The rise of shows like ‘My super sweet sixteen’ and the like, further compound the problem. Parents feel they have to shower their offspring with ridiculously lavish presents because that’s what’s expected. This is becoming the ‘done thing’ so much that the gifts and celebrations are almost taken as essential signs of respect, pride and love that parents should show their children. Without these physical signs, the children don’t quite believe their parents love them. Sure, they know in their hearts that they do, but there’s still a voice in the backround saying “Well…if they really loved me…”

If and when I eventually have kids and they hit those magical numbers, they’ll get nothing special. A pat on the back and a kick up the ass. “You’ve done well, but keep going kid; this is just the start”.

But, depressingly, it’s not just the young that take a meaningless number as the finish line. I knew an intelligent twenty eight year old woman once, someone who could talk about anything and have a pretty good opinion on it. The disapointing part of her was that, over the course of a few months, I realised that she thought herself the ‘Grand old Dame’, because she was so close to hitting thirty. She had been through quite a bit, so had experience to speak from, but the attitude still grated on me: quite a few times in a conversation she would fall back on the “Well, in my long years on this planet…” argument.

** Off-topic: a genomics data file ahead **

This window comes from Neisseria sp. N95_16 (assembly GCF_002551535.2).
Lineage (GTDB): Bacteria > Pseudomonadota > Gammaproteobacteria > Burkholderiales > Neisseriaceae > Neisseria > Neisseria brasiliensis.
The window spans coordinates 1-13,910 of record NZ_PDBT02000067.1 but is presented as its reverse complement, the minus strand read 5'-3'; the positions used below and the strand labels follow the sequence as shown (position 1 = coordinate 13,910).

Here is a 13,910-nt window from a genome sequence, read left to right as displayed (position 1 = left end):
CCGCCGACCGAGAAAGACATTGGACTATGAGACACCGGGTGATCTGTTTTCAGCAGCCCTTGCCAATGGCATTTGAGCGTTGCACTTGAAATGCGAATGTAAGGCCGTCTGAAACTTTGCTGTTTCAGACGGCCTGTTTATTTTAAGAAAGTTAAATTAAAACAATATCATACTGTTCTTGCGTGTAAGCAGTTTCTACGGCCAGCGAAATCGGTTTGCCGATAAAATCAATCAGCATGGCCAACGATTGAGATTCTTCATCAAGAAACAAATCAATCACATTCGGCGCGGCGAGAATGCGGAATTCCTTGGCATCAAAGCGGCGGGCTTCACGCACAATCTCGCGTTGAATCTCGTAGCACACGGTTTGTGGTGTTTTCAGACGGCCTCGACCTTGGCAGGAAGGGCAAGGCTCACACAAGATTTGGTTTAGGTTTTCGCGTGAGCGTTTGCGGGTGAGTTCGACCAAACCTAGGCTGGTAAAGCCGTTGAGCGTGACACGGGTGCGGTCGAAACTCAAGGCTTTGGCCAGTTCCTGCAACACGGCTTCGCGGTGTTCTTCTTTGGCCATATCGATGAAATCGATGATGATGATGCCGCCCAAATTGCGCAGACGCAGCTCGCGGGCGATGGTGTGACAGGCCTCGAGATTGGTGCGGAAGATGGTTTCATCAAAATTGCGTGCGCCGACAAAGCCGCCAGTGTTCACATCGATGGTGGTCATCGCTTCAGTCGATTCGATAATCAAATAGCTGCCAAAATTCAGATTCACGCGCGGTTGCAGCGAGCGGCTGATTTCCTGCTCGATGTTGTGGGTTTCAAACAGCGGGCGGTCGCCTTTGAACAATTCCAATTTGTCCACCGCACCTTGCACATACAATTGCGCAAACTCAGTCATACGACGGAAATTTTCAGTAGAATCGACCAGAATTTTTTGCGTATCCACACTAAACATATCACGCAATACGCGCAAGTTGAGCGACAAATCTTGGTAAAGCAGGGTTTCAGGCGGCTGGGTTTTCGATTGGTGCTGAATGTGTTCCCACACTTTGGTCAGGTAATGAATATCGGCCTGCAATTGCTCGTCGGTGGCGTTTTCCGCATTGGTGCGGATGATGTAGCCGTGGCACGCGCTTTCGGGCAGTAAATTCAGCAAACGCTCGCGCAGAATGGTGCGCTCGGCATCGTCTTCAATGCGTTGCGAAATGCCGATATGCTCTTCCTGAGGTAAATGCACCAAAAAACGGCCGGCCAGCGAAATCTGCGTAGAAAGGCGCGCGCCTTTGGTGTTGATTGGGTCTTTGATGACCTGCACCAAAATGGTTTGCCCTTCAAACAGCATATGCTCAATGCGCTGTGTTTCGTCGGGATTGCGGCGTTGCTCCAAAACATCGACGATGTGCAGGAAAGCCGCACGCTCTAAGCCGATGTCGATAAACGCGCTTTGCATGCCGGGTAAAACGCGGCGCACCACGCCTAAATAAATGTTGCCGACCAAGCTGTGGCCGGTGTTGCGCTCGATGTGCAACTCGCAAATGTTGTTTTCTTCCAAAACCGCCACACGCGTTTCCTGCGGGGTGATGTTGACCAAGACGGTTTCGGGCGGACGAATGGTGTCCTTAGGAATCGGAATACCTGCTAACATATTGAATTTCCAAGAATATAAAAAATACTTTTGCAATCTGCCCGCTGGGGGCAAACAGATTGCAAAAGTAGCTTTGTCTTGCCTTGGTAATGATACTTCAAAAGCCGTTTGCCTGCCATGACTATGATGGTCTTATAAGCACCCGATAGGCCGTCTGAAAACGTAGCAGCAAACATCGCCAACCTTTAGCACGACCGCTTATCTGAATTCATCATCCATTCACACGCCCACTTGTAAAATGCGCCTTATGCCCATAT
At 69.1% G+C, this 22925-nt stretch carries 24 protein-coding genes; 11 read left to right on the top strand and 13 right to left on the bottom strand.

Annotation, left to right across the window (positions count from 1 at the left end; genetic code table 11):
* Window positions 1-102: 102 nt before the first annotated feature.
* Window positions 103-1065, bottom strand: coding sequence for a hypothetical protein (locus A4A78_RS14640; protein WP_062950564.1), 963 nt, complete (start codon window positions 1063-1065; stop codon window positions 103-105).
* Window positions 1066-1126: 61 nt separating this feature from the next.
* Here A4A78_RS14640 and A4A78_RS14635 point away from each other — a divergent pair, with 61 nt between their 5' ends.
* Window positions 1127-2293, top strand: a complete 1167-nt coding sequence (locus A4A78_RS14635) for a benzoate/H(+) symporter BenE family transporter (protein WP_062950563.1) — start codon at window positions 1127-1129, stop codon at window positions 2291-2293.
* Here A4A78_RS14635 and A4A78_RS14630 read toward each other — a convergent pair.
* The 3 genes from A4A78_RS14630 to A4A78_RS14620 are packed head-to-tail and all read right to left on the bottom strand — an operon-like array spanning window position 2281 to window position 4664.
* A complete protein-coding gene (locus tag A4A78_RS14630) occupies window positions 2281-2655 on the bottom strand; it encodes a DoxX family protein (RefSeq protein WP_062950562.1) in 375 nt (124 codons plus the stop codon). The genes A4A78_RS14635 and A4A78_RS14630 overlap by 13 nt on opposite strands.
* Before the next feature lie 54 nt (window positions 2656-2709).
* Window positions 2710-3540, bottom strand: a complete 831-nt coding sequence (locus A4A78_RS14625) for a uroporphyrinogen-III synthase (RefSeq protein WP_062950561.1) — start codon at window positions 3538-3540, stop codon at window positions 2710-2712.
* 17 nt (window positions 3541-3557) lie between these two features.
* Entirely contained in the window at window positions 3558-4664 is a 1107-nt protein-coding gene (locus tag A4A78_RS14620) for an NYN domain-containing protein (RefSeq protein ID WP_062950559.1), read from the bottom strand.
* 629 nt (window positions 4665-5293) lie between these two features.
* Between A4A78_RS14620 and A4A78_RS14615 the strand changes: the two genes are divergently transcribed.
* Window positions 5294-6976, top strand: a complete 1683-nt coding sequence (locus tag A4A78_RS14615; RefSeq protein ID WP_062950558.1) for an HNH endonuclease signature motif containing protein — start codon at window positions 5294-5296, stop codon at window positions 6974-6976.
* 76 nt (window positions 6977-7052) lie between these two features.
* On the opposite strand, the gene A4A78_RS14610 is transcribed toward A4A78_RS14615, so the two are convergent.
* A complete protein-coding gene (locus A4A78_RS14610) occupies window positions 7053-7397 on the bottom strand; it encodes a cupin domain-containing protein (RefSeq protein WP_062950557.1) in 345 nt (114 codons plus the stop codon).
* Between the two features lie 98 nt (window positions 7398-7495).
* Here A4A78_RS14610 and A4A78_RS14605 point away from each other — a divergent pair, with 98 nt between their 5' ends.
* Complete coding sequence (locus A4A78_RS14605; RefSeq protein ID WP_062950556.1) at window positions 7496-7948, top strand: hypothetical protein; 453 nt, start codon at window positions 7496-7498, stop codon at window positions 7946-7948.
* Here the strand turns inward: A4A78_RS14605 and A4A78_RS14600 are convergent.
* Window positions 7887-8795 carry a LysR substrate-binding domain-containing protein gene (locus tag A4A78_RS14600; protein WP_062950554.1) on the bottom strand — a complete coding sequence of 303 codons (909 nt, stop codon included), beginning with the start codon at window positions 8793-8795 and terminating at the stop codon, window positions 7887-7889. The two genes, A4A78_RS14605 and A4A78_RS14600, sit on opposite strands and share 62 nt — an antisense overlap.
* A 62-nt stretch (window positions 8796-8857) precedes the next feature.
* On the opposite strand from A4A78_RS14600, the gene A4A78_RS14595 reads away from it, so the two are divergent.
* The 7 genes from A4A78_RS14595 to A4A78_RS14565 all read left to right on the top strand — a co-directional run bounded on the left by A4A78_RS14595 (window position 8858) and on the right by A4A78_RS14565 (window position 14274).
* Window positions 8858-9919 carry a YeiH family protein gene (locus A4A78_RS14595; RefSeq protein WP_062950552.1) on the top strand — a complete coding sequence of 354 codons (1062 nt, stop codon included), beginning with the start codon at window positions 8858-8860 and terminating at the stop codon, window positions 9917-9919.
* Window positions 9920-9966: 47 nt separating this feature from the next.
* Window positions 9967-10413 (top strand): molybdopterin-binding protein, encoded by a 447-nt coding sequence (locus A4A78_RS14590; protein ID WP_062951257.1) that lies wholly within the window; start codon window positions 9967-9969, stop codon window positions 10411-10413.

(if that one reminds you of Herbie Hancock; we’re on the same level;)

Those long years on the planet can easily count for nothing: a nineteen year old kid in the inner city, with junkies for parents and thugs for friends, can easily have been through more in their life than a forty year old. A forty year old can be wiser, calmer and less judgemental than an eighty year old. An innocent five year old can have a better outlook on life than a bitter thirty five year old.

Your life and learning is not finished at eighteen. Nor at twenty one, thirty, forty, fifty or any other random marker in time. You’re never finished. Never. Sure, you’ve probably been through some things at those ages; but there’ll always be someone out there who’s been through more, and someone who’s been through less. Remember that, and keep working on yourself.